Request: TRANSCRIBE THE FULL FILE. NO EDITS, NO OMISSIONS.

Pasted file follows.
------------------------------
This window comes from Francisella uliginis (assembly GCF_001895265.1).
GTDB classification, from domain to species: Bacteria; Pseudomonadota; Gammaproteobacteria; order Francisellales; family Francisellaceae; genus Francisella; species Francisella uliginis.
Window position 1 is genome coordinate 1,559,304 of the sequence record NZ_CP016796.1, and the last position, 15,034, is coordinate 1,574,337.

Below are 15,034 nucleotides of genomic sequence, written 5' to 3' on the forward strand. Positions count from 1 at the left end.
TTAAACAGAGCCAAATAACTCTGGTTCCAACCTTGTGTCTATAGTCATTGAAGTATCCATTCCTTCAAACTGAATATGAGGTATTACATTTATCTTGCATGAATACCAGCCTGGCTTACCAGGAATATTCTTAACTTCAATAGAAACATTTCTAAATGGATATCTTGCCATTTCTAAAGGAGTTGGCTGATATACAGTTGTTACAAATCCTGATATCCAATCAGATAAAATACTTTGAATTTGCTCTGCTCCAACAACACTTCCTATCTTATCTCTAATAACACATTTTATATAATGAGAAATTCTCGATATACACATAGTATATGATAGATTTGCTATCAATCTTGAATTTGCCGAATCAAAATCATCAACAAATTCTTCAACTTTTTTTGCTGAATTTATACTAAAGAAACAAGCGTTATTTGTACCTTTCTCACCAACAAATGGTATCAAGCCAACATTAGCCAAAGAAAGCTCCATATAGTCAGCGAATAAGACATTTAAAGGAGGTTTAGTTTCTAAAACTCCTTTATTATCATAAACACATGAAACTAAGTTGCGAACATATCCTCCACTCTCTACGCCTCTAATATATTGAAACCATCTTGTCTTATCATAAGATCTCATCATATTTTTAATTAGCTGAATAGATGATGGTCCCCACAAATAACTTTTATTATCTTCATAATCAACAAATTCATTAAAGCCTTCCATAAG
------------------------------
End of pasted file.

This window comes from Francisella uliginis (assembly GCF_001895265.1).
GTDB classification, from domain to species: Bacteria; Pseudomonadota; Gammaproteobacteria; order Francisellales; family Francisellaceae; genus Francisella; species Francisella uliginis.
Window position 1 is genome coordinate 1,559,304 of the sequence record NZ_CP016796.1, and the last position, 15,034, is coordinate 1,574,337.

Below are 15,034 nucleotides of genomic sequence, written 5' to 3' on the forward strand. Positions count from 1 at the left end.
TTAAACAGAGCCAAATAACTCTGGTTCCAACCTTGTGTCTATAGTCATTGAAGTATCCATTCCTTCAAACTGAATATGAGGTATTACATTTATCTTGCATGAATACCAGCCTGGCTTACCAGGAATATTCTTAACTTCAATAGAAACATTTCTAAATGGATATCTTGCCATTTCTAAAGGAGTTGGCTGATATACAGTTGTTACAAATCCTGATATCCAATCAGATAAAATACTTTGAATTTGCTCTGCTCCAACAACACTTCCTATCTTATCTCTAATAACACATTTTATATAATGAGAAATTCTCGATATACACATAGTATATGATAGATTTGCTATCAATCTTGAATTTGCCGAATCAAAATCATCAACAAATTCTTCAACTTTTTTTGCTGAATTTATACTAAAGAAACAAGCGTTATTTGTACCTTTCTCACCAACAAATGGTATCAAGCCAACATTAGCCAAAGAAAGCTCCATATAGTCAGCGAATAAGACATTTAAAGGAGGTTTAGTTTCTAAAACTCCTTTATTATCATAAACACATGAAACTAAGTTGCGAACATATCCTCCACTCTCTACGCCTCTAATATATTGAAACCATCTTGTCTTATCATAAGATCTCATCATATTTTTAATTAGCTGAATAGATGATGGTCCCCACAAATAACTTTTATTATCTTCATAATCAACAAATTCATTAAAGCCTTCCATAAG